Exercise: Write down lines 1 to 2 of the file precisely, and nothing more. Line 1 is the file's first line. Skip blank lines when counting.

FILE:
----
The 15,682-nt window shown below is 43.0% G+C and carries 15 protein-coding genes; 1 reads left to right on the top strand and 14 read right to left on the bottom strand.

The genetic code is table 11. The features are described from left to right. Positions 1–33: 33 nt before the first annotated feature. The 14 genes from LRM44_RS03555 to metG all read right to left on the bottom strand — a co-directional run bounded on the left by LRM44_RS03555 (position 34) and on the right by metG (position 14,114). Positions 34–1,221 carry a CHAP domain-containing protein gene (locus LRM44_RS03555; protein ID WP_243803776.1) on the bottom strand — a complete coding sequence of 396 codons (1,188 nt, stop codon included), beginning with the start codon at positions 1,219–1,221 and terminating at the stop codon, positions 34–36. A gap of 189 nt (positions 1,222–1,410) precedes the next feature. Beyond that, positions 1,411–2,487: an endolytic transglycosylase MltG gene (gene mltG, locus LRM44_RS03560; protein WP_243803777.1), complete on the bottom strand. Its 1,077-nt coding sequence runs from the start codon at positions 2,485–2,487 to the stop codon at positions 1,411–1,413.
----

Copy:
The 15,682-nt window shown below is 43.0% G+C and carries 15 protein-coding genes; 1 reads left to right on the top strand and 14 read right to left on the bottom strand.

The genetic code is table 11. The features are described from left to right. Positions 1–33: 33 nt before the first annotated feature. The 14 genes from LRM44_RS03555 to metG all read right to left on the bottom strand — a co-directional run bounded on the left by LRM44_RS03555 (position 34) and on the right by metG (position 14,114). Positions 34–1,221 carry a CHAP domain-containing protein gene (locus LRM44_RS03555; protein ID WP_243803776.1) on the bottom strand — a complete coding sequence of 396 codons (1,188 nt, stop codon included), beginning with the start codon at positions 1,219–1,221 and terminating at the stop codon, positions 34–36. A gap of 189 nt (positions 1,222–1,410) precedes the next feature. Beyond that, positions 1,411–2,487: an endolytic transglycosylase MltG gene (gene mltG, locus LRM44_RS03560; protein WP_243803777.1), complete on the bottom strand. Its 1,077-nt coding sequence runs from the start codon at positions 2,485–2,487 to the stop codon at positions 1,411–1,413.